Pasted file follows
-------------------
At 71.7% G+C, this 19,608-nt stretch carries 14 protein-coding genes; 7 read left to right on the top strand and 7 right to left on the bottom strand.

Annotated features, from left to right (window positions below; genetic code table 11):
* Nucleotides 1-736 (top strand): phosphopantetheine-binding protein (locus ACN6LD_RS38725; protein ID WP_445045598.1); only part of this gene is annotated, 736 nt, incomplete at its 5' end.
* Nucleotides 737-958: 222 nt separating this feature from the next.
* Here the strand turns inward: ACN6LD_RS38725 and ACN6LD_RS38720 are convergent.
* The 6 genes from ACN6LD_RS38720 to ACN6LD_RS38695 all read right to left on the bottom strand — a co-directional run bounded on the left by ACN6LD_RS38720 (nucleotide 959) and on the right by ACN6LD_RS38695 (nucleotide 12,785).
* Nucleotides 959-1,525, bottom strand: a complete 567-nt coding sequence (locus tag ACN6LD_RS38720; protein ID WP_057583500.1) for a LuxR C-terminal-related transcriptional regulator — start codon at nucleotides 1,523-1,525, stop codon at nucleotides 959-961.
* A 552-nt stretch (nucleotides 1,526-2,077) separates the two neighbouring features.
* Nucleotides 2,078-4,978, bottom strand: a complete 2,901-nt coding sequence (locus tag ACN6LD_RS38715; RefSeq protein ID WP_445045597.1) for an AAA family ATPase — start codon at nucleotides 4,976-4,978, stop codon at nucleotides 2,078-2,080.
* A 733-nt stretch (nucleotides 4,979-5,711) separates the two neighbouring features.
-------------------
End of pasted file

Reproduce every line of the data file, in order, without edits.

At 71.7% G+C, this 19,608-nt stretch carries 14 protein-coding genes; 7 read left to right on the top strand and 7 right to left on the bottom strand.

Annotated features, from left to right (window positions below; genetic code table 11):
* Nucleotides 1-736 (top strand): phosphopantetheine-binding protein (locus ACN6LD_RS38725; protein ID WP_445045598.1); only part of this gene is annotated, 736 nt, incomplete at its 5' end.
* Nucleotides 737-958: 222 nt separating this feature from the next.
* Here the strand turns inward: ACN6LD_RS38725 and ACN6LD_RS38720 are convergent.
* The 6 genes from ACN6LD_RS38720 to ACN6LD_RS38695 all read right to left on the bottom strand — a co-directional run bounded on the left by ACN6LD_RS38720 (nucleotide 959) and on the right by ACN6LD_RS38695 (nucleotide 12,785).
* Nucleotides 959-1,525, bottom strand: a complete 567-nt coding sequence (locus tag ACN6LD_RS38720; protein ID WP_057583500.1) for a LuxR C-terminal-related transcriptional regulator — start codon at nucleotides 1,523-1,525, stop codon at nucleotides 959-961.
* A 552-nt stretch (nucleotides 1,526-2,077) separates the two neighbouring features.
* Nucleotides 2,078-4,978, bottom strand: a complete 2,901-nt coding sequence (locus tag ACN6LD_RS38715; RefSeq protein ID WP_445045597.1) for an AAA family ATPase — start codon at nucleotides 4,976-4,978, stop codon at nucleotides 2,078-2,080.
* A 733-nt stretch (nucleotides 4,979-5,711) separates the two neighbouring features.